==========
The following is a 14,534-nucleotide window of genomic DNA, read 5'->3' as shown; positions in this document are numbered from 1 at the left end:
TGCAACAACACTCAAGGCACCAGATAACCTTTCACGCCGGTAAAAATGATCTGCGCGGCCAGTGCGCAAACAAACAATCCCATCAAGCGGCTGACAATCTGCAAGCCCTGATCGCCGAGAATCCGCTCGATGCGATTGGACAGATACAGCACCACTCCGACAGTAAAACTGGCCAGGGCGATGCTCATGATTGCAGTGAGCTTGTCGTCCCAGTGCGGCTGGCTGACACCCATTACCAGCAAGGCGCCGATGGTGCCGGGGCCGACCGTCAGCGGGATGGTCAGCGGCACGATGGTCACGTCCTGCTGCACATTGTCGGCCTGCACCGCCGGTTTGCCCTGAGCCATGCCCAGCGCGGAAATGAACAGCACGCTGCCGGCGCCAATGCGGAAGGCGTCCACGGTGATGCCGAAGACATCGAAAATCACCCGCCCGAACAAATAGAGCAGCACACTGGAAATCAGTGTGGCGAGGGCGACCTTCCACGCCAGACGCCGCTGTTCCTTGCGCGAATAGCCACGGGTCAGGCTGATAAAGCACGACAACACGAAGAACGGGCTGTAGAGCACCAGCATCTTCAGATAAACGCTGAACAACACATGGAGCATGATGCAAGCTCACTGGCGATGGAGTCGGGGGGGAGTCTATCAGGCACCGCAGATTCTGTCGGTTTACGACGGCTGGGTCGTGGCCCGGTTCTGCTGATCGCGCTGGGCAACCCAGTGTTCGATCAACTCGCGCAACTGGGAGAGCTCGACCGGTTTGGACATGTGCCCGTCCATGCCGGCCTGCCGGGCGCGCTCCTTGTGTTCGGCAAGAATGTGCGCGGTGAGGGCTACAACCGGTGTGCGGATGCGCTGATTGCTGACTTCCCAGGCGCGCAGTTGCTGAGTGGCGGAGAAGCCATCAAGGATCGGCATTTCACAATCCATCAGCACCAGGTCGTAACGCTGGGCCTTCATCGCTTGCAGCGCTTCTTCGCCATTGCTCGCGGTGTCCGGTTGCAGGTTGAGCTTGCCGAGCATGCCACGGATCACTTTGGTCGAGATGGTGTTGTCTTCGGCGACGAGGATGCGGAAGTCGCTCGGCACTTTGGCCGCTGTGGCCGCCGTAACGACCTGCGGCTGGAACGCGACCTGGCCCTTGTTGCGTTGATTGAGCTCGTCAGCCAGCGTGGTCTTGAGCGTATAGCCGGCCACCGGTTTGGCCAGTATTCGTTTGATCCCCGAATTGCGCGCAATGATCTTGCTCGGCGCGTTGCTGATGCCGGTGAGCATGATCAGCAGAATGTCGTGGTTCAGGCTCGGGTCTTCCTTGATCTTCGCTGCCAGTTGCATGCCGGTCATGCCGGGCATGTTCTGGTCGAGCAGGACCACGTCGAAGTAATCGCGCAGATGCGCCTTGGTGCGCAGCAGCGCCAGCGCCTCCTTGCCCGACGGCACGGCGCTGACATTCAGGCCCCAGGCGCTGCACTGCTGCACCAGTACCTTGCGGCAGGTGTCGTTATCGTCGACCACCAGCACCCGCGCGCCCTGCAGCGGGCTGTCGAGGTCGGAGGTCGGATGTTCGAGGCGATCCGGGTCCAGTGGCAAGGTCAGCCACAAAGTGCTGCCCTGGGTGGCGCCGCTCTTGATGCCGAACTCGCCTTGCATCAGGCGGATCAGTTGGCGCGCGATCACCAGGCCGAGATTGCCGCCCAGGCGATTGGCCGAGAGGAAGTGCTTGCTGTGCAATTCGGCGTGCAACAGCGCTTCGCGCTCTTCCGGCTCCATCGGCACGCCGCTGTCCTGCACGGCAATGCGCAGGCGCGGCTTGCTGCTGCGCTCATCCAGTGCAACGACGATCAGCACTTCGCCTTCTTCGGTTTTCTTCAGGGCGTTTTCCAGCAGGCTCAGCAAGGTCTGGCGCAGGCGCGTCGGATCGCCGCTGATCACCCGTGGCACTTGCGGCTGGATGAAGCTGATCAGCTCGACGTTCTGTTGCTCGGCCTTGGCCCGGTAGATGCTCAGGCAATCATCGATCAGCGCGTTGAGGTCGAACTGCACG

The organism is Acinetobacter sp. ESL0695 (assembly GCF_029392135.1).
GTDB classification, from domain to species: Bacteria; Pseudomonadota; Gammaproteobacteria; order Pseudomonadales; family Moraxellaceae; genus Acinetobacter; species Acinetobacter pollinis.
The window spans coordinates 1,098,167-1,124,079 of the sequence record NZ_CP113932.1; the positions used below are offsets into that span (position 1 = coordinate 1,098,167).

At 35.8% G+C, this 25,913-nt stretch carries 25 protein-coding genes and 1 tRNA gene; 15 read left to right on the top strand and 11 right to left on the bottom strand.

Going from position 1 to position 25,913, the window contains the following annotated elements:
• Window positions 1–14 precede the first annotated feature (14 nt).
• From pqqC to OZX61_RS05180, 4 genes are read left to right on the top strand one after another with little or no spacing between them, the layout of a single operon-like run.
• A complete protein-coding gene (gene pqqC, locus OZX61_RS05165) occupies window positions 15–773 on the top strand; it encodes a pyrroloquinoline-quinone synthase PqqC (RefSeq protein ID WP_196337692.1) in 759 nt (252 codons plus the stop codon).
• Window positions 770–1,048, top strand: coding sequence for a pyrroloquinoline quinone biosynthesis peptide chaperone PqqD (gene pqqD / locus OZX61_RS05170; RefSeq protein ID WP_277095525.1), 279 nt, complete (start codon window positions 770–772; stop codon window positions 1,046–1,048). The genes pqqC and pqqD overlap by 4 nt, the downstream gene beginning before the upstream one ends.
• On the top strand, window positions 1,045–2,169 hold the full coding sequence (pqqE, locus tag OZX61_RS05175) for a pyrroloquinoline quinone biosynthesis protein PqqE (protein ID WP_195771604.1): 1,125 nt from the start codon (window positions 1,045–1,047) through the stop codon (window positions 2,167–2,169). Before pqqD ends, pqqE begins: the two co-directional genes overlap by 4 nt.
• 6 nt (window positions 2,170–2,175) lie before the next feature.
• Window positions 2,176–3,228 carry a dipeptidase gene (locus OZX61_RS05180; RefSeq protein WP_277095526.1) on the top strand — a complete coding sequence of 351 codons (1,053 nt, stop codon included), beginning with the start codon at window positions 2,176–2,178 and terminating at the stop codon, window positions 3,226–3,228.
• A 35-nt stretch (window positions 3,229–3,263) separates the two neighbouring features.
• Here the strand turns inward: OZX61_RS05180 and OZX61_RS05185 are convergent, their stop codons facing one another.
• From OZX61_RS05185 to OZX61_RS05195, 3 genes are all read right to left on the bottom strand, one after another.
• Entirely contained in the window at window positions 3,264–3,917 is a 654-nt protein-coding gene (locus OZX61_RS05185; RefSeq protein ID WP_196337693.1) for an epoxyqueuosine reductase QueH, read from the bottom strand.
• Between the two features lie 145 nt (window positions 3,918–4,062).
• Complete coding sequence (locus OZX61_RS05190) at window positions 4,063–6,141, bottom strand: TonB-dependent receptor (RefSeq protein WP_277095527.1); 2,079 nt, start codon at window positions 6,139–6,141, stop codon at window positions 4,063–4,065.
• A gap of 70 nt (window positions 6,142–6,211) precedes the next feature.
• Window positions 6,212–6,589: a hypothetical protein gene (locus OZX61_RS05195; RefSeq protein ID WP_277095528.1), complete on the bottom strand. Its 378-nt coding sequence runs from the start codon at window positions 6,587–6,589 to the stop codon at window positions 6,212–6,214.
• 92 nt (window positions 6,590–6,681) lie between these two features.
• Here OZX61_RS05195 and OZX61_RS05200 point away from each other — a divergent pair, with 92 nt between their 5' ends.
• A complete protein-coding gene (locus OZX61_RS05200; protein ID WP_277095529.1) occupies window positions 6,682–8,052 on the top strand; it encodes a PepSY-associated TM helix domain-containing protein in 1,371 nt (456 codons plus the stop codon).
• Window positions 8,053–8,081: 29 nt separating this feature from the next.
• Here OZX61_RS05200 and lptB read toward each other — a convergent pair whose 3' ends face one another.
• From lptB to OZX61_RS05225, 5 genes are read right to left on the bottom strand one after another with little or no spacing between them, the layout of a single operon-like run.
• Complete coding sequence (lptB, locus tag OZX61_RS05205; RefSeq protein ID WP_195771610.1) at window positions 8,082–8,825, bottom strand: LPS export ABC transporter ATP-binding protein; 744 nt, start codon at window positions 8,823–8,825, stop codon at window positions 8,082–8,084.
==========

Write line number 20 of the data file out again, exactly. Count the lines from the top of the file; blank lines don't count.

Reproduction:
• Complete coding sequence (locus OZX61_RS05190) at window positions 4,063–6,141, bottom strand: TonB-dependent receptor (RefSeq protein WP_277095527.1); 2,079 nt, start codon at window positions 6,139–6,141, stop codon at window positions 4,063–4,065.